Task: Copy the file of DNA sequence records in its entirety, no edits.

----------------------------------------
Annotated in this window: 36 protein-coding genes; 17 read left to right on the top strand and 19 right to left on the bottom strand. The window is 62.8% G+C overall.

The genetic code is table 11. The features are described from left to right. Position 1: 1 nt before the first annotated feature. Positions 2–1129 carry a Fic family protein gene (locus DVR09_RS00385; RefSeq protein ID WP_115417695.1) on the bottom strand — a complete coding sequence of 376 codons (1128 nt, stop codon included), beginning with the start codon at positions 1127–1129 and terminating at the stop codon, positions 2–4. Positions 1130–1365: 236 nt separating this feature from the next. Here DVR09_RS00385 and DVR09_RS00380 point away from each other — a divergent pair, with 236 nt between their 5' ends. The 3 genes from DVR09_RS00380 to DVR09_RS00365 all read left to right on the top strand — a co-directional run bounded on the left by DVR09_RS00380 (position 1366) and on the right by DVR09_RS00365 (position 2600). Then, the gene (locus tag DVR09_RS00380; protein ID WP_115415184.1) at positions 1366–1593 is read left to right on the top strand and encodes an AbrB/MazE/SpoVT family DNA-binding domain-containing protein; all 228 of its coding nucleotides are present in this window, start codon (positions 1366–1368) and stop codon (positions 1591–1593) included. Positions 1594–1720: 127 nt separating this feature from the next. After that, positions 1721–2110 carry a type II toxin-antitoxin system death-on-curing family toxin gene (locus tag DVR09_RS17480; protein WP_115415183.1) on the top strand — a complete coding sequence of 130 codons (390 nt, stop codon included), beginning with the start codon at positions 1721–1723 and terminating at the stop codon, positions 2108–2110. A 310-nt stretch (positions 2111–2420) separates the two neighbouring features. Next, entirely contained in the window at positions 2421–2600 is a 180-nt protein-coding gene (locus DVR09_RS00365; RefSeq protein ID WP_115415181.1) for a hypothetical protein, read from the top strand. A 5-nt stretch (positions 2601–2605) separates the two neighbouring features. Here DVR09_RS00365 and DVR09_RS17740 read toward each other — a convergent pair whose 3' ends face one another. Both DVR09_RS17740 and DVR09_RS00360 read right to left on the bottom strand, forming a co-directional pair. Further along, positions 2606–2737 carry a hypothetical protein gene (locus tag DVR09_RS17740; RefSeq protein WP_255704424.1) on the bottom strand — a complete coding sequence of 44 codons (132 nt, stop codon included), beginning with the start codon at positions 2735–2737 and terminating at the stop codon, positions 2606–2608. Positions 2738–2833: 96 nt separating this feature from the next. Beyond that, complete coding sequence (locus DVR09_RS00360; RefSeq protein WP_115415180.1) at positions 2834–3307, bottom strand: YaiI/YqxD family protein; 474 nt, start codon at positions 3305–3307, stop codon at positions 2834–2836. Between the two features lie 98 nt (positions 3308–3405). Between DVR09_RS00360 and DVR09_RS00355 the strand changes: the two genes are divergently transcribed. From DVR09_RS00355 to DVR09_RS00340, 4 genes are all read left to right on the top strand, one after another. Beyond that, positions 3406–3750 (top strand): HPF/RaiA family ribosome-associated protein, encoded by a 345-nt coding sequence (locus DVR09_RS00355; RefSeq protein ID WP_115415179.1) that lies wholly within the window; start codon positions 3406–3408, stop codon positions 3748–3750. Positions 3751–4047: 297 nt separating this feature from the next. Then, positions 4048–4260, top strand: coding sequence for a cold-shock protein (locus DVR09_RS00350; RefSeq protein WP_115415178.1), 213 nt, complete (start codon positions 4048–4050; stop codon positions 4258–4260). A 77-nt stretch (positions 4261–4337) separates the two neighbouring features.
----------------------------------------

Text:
Annotated in this window: 36 protein-coding genes; 17 read left to right on the top strand and 19 right to left on the bottom strand. The window is 62.8% G+C overall.

The genetic code is table 11. The features are described from left to right. Position 1: 1 nt before the first annotated feature. Positions 2–1129 carry a Fic family protein gene (locus DVR09_RS00385; RefSeq protein ID WP_115417695.1) on the bottom strand — a complete coding sequence of 376 codons (1128 nt, stop codon included), beginning with the start codon at positions 1127–1129 and terminating at the stop codon, positions 2–4. Positions 1130–1365: 236 nt separating this feature from the next. Here DVR09_RS00385 and DVR09_RS00380 point away from each other — a divergent pair, with 236 nt between their 5' ends. The 3 genes from DVR09_RS00380 to DVR09_RS00365 all read left to right on the top strand — a co-directional run bounded on the left by DVR09_RS00380 (position 1366) and on the right by DVR09_RS00365 (position 2600). Then, the gene (locus tag DVR09_RS00380; protein ID WP_115415184.1) at positions 1366–1593 is read left to right on the top strand and encodes an AbrB/MazE/SpoVT family DNA-binding domain-containing protein; all 228 of its coding nucleotides are present in this window, start codon (positions 1366–1368) and stop codon (positions 1591–1593) included. Positions 1594–1720: 127 nt separating this feature from the next. After that, positions 1721–2110 carry a type II toxin-antitoxin system death-on-curing family toxin gene (locus tag DVR09_RS17480; protein WP_115415183.1) on the top strand — a complete coding sequence of 130 codons (390 nt, stop codon included), beginning with the start codon at positions 1721–1723 and terminating at the stop codon, positions 2108–2110. A 310-nt stretch (positions 2111–2420) separates the two neighbouring features. Next, entirely contained in the window at positions 2421–2600 is a 180-nt protein-coding gene (locus DVR09_RS00365; RefSeq protein ID WP_115415181.1) for a hypothetical protein, read from the top strand. A 5-nt stretch (positions 2601–2605) separates the two neighbouring features. Here DVR09_RS00365 and DVR09_RS17740 read toward each other — a convergent pair whose 3' ends face one another. Both DVR09_RS17740 and DVR09_RS00360 read right to left on the bottom strand, forming a co-directional pair. Further along, positions 2606–2737 carry a hypothetical protein gene (locus tag DVR09_RS17740; RefSeq protein WP_255704424.1) on the bottom strand — a complete coding sequence of 44 codons (132 nt, stop codon included), beginning with the start codon at positions 2735–2737 and terminating at the stop codon, positions 2606–2608. Positions 2738–2833: 96 nt separating this feature from the next. Beyond that, complete coding sequence (locus DVR09_RS00360; RefSeq protein WP_115415180.1) at positions 2834–3307, bottom strand: YaiI/YqxD family protein; 474 nt, start codon at positions 3305–3307, stop codon at positions 2834–2836. Between the two features lie 98 nt (positions 3308–3405). Between DVR09_RS00360 and DVR09_RS00355 the strand changes: the two genes are divergently transcribed. From DVR09_RS00355 to DVR09_RS00340, 4 genes are all read left to right on the top strand, one after another. Beyond that, positions 3406–3750 (top strand): HPF/RaiA family ribosome-associated protein, encoded by a 345-nt coding sequence (locus DVR09_RS00355; RefSeq protein ID WP_115415179.1) that lies wholly within the window; start codon positions 3406–3408, stop codon positions 3748–3750. Positions 3751–4047: 297 nt separating this feature from the next. Then, positions 4048–4260, top strand: coding sequence for a cold-shock protein (locus DVR09_RS00350; RefSeq protein WP_115415178.1), 213 nt, complete (start codon positions 4048–4050; stop codon positions 4258–4260). A 77-nt stretch (positions 4261–4337) separates the two neighbouring features.